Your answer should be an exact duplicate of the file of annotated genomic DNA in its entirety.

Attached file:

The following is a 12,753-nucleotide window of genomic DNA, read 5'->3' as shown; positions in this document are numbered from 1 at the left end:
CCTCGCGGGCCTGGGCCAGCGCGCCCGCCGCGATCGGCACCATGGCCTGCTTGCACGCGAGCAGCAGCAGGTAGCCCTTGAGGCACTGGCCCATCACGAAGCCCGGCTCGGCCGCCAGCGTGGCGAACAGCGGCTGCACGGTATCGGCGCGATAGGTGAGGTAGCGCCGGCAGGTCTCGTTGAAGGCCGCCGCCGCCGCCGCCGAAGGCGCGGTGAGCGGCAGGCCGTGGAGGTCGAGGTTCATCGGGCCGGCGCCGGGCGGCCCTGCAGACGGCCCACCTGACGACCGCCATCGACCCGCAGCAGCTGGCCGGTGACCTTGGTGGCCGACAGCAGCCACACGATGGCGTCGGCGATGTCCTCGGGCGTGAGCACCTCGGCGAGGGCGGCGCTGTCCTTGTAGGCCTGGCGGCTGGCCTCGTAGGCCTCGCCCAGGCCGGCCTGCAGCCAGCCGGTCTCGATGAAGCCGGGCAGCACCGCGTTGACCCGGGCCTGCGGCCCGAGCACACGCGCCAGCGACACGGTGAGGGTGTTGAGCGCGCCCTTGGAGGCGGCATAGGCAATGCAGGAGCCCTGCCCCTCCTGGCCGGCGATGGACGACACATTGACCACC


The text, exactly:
The following is a 12,753-nucleotide window of genomic DNA, read 5'->3' as shown; positions in this document are numbered from 1 at the left end:
CCTCGCGGGCCTGGGCCAGCGCGCCCGCCGCGATCGGCACCATGGCCTGCTTGCACGCGAGCAGCAGCAGGTAGCCCTTGAGGCACTGGCCCATCACGAAGCCCGGCTCGGCCGCCAGCGTGGCGAACAGCGGCTGCACGGTATCGGCGCGATAGGTGAGGTAGCGCCGGCAGGTCTCGTTGAAGGCCGCCGCCGCCGCCGCCGAAGGCGCGGTGAGCGGCAGGCCGTGGAGGTCGAGGTTCATCGGGCCGGCGCCGGGCGGCCCTGCAGACGGCCCACCTGACGACCGCCATCGACCCGCAGCAGCTGGCCGGTGACCTTGGTGGCCGACAGCAGCCACACGATGGCGTCGGCGATGTCCTCGGGCGTGAGCACCTCGGCGAGGGCGGCGCTGTCCTTGTAGGCCTGGCGGCTGGCCTCGTAGGCCTCGCCCAGGCCGGCCTGCAGCCAGCCGGTCTCGATGAAGCCGGGCAGCACCGCGTTGACCCGGGCCTGCGGCCCGAGCACACGCGCCAGCGACACGGTGAGGGTGTTGAGCGCGCCCTTGGAGGCGGCATAGGCAATGCAGGAGCCCTGCCCCTCCTGGCCGGCGATGGACGACACATTGACCACC